6 Reasons You Will Never Be A Writer

Wondering when you’ll reap the fame and fortune that come with your dream of being a writer? Well, probably never. If you’re making any of these six classic mistakes…

Wondering when you’ll reap the fame and fortune that come with your dream of being a writer? Well, probably never. If:

1. You don’t read

The Writers' Museum
The Writer's Museum, Edinburgh by Peter Nijenhuis

At least, not the right things. You read all the books on writing and polishing and publishing, and all the books that literary critics are praising, but nothing of any real value. You don’t read books that light a fire under you, you don’t read in your genre, you don’t read non-fiction for fun and inspiration.  You don’t have an Audible membership or a library card and you couldn’t name a book that has meant anything to you since you turned 20.

If you were learning to be an accountant you’d study accounting law. If you were studying to be a doctor you would read medical books. Stephen King, in On Writing calls it the Great Commandment: Reada lot, write a lot.

“Read, read, read, Read everything — trash, classics, good and bad, and see how they do it.”

-William Faulkner.

2. You’re too busy to write

You’re not independently wealthy: you’ve got a job, a family, commitments, a social life, a pressing engagement with the cast of Glee! You can’t possibly squeeze any time out of your day to write.

Jon Scalzi, current president of the Science Fiction Writers of America puts it bluntly and truthfully:

So: Do you want to write or don’t you? If your answer is “yes, but,” then here’s a small editing tip: what you’re doing is using six letters and two words to say “no.” And that’s fine. Just don’t kid yourself as to what “yes, but” means.

You can make time to write, but something else is probably going to have to give. It might be sleep, it might be ‘watching Ellen in the afternoon’, it might be having lunch with the same people every day in the dreary work cafeteria. It might be ‘feeling bad about yourself because you’re not getting any writing done and eating ice cream instead’.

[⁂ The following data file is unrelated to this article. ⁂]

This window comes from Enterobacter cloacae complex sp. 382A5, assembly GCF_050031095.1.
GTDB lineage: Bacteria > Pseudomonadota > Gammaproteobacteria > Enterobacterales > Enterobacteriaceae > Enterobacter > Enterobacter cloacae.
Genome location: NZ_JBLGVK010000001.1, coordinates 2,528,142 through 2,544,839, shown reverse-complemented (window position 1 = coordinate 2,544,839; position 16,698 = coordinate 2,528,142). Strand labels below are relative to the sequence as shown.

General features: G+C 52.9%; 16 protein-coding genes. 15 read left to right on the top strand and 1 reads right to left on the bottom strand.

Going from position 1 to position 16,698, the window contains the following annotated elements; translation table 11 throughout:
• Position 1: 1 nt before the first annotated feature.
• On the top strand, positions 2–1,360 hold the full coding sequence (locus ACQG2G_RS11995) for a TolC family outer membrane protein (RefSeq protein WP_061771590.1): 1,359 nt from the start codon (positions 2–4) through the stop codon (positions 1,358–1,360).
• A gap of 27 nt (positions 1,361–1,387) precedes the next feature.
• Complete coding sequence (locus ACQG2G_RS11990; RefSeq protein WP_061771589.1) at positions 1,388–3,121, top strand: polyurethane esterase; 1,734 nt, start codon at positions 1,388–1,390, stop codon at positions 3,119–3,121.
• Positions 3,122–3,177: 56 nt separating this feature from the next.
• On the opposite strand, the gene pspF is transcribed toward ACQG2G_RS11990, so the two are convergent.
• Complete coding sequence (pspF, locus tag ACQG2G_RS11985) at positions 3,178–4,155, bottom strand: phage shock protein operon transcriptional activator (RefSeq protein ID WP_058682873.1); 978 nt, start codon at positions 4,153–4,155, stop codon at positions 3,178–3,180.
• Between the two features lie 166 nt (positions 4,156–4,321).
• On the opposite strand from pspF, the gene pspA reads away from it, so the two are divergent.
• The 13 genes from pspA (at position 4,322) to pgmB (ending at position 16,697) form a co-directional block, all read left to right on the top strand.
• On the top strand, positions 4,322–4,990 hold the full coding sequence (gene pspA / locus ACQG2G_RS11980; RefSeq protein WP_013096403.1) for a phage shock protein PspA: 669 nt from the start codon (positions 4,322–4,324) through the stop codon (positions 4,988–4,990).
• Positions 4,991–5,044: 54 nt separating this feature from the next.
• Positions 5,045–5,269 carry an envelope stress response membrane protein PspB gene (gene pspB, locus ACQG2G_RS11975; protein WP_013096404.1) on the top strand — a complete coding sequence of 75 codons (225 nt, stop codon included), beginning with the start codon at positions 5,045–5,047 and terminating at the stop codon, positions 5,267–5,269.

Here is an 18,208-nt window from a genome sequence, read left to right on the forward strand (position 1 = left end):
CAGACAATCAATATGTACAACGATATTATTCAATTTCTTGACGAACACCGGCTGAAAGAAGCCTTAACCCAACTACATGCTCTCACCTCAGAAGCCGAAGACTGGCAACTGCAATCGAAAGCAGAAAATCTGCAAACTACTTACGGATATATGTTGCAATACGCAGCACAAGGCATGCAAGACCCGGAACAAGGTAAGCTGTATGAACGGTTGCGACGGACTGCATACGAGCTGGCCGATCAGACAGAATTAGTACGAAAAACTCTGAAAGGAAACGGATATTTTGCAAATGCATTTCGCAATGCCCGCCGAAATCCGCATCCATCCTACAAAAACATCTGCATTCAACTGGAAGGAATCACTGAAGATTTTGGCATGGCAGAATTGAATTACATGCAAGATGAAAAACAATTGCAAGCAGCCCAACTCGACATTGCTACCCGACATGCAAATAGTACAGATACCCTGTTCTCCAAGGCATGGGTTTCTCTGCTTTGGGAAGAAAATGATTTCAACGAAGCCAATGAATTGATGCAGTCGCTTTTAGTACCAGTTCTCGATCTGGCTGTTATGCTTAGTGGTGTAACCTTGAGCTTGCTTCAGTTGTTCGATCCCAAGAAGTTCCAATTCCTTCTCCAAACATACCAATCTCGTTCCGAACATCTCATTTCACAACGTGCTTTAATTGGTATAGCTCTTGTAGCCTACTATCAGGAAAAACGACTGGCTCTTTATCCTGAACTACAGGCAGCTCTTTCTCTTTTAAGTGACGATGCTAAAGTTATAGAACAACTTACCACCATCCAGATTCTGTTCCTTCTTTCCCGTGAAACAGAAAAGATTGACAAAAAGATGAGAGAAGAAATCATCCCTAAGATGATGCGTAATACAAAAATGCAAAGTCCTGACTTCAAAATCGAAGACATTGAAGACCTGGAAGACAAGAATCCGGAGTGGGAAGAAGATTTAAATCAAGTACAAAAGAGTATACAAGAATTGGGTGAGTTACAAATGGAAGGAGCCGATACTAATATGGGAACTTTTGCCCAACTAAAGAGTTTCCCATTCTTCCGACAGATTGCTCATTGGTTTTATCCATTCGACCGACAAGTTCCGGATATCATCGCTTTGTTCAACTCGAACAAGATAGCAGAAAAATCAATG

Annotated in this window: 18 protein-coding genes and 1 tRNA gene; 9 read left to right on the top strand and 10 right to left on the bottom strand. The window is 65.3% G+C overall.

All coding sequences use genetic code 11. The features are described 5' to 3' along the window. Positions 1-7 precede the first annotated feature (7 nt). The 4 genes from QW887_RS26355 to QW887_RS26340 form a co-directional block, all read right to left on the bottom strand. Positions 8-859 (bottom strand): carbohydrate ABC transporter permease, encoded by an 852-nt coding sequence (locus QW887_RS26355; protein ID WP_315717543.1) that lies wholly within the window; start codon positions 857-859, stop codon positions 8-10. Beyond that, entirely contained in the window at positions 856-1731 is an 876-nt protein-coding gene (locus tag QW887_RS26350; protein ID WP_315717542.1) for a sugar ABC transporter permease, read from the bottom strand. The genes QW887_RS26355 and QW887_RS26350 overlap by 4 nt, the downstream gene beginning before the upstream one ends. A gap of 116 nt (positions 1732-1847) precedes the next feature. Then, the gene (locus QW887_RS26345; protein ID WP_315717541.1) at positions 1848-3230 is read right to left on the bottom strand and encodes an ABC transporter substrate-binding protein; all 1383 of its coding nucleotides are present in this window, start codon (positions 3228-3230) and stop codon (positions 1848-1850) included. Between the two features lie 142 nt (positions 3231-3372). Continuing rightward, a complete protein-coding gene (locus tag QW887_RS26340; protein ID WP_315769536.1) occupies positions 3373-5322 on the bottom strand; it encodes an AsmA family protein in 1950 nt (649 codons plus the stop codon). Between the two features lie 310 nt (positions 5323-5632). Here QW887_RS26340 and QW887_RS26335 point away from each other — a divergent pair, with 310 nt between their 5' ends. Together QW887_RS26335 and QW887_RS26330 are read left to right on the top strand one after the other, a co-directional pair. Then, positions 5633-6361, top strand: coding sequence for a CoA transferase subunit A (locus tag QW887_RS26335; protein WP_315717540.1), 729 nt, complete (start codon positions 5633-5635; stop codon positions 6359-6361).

But, chances are, you can make time to write.

3. You have no original ideas

Every time you sit down to write you are paralyzed by the overwhelming feeling that everything has been said before. Well, you know what? You’re right. But it hasn’t been said by you, in this time and place, at your age, and in your circumstances. Agent Donald Maas talks a lot in The Breakout Novelist about the difference between ‘original’ and ‘unique’. You don’t have to be original, but you do have to be ‘unique’.

I once interviewed Daniel Pinkwater and he said the same thing: only you can speak in your voice, and if you write for a while you’ll discover what that voice is.

I love that what my readers need, they can only get from me. It’s riskier, but much more ego-gratifying
-Daniel Pinkwater, 2003 interview

He also said,

Ideas are everywhere. I have 60 ideas a day. So do you. So does everybody.
-Daniel Pinkwater, 2003 interview

The trick is paying attention, taking those ideas and developing them into the story only you can tell.

4. You have no qualifications for this. You don’t know what you’re doing

No writer does. Every artist is engaged in creating something unique and new. Experienced writers say this all the time: I don’t know what I’m doing until I’ve done it. Here’s a little evidence:

The only way to write is to write… Stupid b*****d job.
-Russell T. Davies, Doctor Who: The Writer’s Tale

Very few writers know what they are doing until they have done it.
-Anne Lamott, Bird by Bird: Some Instructions on Writing and Life

You can’t completely understand what good writers do until you try it yourself…Write from the very beginning, then, and keep on writing…The next story will be better, and the next one after that still better, and eventually—
-Isaac Asimov, Gold

5. Your Writing Sucks

When you do make the time to write, it’s hard. The words do not come dripping off your pen easily; all the elements in your story don’t come out in the right order; your characters are flat and uninteresting and they speak in cliches; you want to give up.

And that is what Anne Lammot calls your ‘shitty first draft’. It has to be got through in order to get to the second draft, the third, and the polished end result. If you are too scared to suck, too scared to fail then you will never be a writer, because all writing involves putting some truly terrible prose on the page — and excising it later or, like William Faulkner, throw it out entirely and start again,

Write. If it’s good, you’ll find out. If it’s not, throw it out the window.
-William Faulkner

Sure, it’s scary but even the great and prolific Isaac Asimov says, of the writer’s daily task: